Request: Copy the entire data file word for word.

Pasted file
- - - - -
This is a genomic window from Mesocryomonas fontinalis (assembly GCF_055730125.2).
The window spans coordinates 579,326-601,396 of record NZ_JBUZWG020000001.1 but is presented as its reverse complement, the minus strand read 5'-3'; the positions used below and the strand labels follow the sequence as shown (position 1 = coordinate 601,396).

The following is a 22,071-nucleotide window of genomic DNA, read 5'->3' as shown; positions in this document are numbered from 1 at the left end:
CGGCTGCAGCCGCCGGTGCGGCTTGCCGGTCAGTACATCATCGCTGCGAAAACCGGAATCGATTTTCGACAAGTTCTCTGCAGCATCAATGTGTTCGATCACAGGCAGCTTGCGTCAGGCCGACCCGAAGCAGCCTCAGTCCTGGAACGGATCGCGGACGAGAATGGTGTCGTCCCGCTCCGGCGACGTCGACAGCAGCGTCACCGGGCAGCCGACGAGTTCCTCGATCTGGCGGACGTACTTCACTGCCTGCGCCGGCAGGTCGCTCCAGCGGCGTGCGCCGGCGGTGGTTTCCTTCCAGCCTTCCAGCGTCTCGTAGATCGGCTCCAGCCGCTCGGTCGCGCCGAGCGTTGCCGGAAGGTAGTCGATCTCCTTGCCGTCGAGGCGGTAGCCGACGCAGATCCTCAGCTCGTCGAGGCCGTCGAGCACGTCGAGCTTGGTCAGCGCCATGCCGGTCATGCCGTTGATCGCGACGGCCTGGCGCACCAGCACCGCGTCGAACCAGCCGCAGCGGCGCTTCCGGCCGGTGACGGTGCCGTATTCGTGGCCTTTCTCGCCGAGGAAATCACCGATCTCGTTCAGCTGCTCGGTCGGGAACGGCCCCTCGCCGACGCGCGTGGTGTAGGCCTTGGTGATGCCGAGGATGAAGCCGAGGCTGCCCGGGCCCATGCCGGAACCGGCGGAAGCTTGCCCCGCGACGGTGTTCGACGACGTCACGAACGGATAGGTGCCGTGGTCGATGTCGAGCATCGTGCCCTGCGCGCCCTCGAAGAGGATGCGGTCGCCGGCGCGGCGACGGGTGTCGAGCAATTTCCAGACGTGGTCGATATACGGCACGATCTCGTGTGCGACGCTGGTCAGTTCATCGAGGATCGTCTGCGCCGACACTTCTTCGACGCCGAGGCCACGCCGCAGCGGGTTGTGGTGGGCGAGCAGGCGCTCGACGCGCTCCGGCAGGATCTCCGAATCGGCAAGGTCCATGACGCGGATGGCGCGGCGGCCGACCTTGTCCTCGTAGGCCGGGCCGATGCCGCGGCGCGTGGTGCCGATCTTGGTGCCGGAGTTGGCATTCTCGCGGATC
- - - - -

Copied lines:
This is a genomic window from Mesocryomonas fontinalis (assembly GCF_055730125.2).
The window spans coordinates 579,326-601,396 of record NZ_JBUZWG020000001.1 but is presented as its reverse complement, the minus strand read 5'-3'; the positions used below and the strand labels follow the sequence as shown (position 1 = coordinate 601,396).

The following is a 22,071-nucleotide window of genomic DNA, read 5'->3' as shown; positions in this document are numbered from 1 at the left end:
CGGCTGCAGCCGCCGGTGCGGCTTGCCGGTCAGTACATCATCGCTGCGAAAACCGGAATCGATTTTCGACAAGTTCTCTGCAGCATCAATGTGTTCGATCACAGGCAGCTTGCGTCAGGCCGACCCGAAGCAGCCTCAGTCCTGGAACGGATCGCGGACGAGAATGGTGTCGTCCCGCTCCGGCGACGTCGACAGCAGCGTCACCGGGCAGCCGACGAGTTCCTCGATCTGGCGGACGTACTTCACTGCCTGCGCCGGCAGGTCGCTCCAGCGGCGTGCGCCGGCGGTGGTTTCCTTCCAGCCTTCCAGCGTCTCGTAGATCGGCTCCAGCCGCTCGGTCGCGCCGAGCGTTGCCGGAAGGTAGTCGATCTCCTTGCCGTCGAGGCGGTAGCCGACGCAGATCCTCAGCTCGTCGAGGCCGTCGAGCACGTCGAGCTTGGTCAGCGCCATGCCGGTCATGCCGTTGATCGCGACGGCCTGGCGCACCAGCACCGCGTCGAACCAGCCGCAGCGGCGCTTCCGGCCGGTGACGGTGCCGTATTCGTGGCCTTTCTCGCCGAGGAAATCACCGATCTCGTTCAGCTGCTCGGTCGGGAACGGCCCCTCGCCGACGCGCGTGGTGTAGGCCTTGGTGATGCCGAGGATGAAGCCGAGGCTGCCCGGGCCCATGCCGGAACCGGCGGAAGCTTGCCCCGCGACGGTGTTCGACGACGTCACGAACGGATAGGTGCCGTGGTCGATGTCGAGCATCGTGCCCTGCGCGCCCTCGAAGAGGATGCGGTCGCCGGCGCGGCGACGGGTGTCGAGCAATTTCCAGACGTGGTCGATATACGGCACGATCTCGTGTGCGACGCTGGTCAGTTCATCGAGGATCGTCTGCGCCGACACTTCTTCGACGCCGAGGCCACGCCGCAGCGGGTTGTGGTGGGCGAGCAGGCGCTCGACGCGCTCCGGCAGGATCTCCGAATCGGCAAGGTCCATGACGCGGATGGCGCGGCGGCCGACCTTGTCCTCGTAGGCCGGGCCGATGCCGCGGCGCGTGGTGCCGATCTTGGTGCCGGAGTTGGCATTCTCGCGGATC